Film reviews: Hotel Artemis | Mamma Mia! Here We Go Again | A Prayer Before Dawn | Madame | Spitfire

Drew Pearce channels the spirit of John Carpenter to give Hotel Artemis instant cult appeal, while the stars come out to play in the excruciating Mama Mia sequel

Sofia Boutella and Sterling K Brown in Hotel Artemis

A-list screenwriter turned debut director Drew Pearce channels his inner John Carpenter with Hotel Artemis, a near-future-set gonzo action movie about a group of rival criminals stuck in a private hospital over the course of a riot-strewn night in LA. Jodie Foster takes the lead as the Nurse, the titular establishment’s ageing proprietress whose administering of medical aid to criminals injured in the field – the hospital has been using the guise of a fleabag hotel for 20 years – is predicated on a strict adherence to the rules. Rule number one is no killing the other patients, but that proves more of a challenge when a riot confines a not-so-random collection of bank robbers, assassins, arms dealers and drug kingpins in the building for the night. Though the criminals-on-lockdown premise echoes classic Carpenter fare like Escape From New York and Assault on Precinct 13, Pearce imbues the film with enough weird flourishes to ensure it generates its own cult appeal. Foster’s character is especially fun in this respect and she has a blast playing this fundamentally decent but damaged woman as an eccentric weirdo set on her current path by past tragedy. She’s ably supported by a collection of up-and-coming and established actors (Sofia Boutella, Dave Bautista and Jeff Goldblum among them) all of whom seem to be embracing the outlandish B-movie spirit of the film as much as Pearce, who restricts the running time to a tight 90 minutes and keeps the action entertainingly bloody.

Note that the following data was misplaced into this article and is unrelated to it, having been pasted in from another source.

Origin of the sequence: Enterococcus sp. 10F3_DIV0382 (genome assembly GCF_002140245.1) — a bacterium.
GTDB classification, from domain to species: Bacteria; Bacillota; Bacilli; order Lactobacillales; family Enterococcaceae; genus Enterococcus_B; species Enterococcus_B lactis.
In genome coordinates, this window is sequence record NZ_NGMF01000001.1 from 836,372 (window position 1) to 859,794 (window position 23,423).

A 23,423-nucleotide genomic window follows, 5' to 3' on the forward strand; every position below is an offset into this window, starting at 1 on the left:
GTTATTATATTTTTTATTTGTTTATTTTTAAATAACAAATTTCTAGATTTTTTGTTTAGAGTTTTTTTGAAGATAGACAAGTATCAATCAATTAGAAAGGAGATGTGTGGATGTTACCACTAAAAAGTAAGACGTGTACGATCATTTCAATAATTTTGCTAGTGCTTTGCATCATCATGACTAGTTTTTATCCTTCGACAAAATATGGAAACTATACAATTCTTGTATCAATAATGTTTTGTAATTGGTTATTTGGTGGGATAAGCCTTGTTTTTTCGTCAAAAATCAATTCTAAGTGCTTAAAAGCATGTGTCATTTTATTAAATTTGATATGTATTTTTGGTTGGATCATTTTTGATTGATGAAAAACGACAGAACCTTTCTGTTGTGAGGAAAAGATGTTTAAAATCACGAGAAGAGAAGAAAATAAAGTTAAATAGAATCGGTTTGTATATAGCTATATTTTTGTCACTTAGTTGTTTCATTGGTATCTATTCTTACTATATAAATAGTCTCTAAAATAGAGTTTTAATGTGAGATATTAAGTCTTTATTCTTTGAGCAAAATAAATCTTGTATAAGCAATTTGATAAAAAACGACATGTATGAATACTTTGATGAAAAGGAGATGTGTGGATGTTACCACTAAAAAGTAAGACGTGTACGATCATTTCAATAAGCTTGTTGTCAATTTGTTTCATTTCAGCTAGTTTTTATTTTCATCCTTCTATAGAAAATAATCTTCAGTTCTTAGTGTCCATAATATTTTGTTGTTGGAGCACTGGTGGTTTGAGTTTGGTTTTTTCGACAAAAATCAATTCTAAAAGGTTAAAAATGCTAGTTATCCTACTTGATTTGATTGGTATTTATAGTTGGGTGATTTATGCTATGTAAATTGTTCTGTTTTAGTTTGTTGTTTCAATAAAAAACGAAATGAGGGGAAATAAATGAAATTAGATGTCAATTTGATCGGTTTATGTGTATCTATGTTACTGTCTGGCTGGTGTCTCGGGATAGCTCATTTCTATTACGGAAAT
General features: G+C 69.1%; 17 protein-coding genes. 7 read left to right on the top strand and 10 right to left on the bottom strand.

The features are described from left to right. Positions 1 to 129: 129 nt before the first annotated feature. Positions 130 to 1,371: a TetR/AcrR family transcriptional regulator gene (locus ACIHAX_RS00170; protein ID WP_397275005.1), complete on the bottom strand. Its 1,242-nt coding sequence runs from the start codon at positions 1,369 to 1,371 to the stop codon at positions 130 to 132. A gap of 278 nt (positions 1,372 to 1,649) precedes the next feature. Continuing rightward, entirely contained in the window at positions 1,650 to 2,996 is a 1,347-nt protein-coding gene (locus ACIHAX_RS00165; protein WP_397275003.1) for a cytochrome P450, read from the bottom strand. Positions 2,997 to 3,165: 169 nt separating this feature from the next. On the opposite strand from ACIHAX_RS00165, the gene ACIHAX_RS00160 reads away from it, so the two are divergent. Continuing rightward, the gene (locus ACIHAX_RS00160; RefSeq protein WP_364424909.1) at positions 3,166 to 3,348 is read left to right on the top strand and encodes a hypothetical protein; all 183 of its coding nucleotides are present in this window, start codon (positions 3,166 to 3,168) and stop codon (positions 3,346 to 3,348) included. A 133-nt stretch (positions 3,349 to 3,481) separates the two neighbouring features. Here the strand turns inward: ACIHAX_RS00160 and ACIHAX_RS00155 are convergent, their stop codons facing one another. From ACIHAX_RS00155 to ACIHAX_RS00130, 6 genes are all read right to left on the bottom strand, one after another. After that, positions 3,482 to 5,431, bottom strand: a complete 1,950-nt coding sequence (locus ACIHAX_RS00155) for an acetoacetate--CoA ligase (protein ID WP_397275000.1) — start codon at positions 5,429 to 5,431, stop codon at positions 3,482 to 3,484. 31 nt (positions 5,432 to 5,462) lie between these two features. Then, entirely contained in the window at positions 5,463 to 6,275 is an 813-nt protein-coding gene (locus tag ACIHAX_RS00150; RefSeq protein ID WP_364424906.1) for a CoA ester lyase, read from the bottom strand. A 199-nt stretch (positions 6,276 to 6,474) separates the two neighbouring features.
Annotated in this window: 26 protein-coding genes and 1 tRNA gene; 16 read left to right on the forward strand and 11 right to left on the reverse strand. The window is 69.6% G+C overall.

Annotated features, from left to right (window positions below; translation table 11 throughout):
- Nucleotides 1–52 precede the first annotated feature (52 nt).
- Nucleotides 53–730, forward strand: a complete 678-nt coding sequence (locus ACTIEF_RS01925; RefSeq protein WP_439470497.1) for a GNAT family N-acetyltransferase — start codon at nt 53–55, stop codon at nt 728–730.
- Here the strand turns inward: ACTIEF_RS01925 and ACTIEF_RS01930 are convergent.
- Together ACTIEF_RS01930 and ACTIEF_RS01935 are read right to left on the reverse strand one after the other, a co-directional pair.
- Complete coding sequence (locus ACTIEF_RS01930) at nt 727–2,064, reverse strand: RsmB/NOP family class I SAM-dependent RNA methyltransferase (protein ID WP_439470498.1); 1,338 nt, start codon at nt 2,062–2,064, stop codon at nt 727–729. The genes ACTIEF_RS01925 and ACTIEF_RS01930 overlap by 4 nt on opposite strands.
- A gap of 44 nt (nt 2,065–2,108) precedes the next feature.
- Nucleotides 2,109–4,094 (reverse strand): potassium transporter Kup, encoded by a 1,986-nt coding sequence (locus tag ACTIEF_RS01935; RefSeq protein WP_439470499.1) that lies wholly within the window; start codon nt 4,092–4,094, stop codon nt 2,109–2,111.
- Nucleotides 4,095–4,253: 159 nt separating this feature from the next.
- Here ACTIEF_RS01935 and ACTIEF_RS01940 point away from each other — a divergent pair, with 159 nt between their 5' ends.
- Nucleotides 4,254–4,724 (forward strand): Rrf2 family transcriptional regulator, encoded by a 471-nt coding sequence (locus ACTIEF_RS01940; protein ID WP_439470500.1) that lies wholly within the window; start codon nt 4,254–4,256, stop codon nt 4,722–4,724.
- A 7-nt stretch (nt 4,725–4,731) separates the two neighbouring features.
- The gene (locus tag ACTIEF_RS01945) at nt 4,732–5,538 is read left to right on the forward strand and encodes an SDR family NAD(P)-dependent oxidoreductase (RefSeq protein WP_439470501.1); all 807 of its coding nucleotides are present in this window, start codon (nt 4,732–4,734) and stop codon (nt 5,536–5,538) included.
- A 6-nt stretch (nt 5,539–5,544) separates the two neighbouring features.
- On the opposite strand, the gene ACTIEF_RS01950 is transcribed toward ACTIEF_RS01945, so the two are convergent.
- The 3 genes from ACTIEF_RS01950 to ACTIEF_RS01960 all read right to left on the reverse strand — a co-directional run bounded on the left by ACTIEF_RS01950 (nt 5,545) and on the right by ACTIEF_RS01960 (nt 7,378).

Based on a best-selling memoir by a heroin-addicted British amateur boxer Billy Moore documenting his own three-year stint in a Thai prison, A Prayer Before Dawn offers such a relentlessly bleak portrait of his ordeal it almost can’t help but fall prey to the mimetic fallacy. Nothing in this film is easy to watch and even in a genre littered with extreme depictions of violence and institutionalised barbarity, this tries to go the extra mile to strip it of any movie-like gloss. Gang rapes are shot in uncomfortably long takes; face-pummelling yard brawls are filmed in uncompromising close-up and the prison boxing matches show every detail of every puked bit of blood and torn earlobe. There’s no doubting the commitment of young British actor Joe Cole either: his depiction of the taciturn but resourceful Moore inveigling his way into the upper echelons of prison society by proving his worth as a Muay Thai fighter is an exemplary piece of in-the-moment rawness. And yet the film itself – stylishly directed as it is by Jean-Stéphane Sauvaire – doesn’t transcend this. It beats us into submission without providing the temporary enlightenment Moore himself apparently found.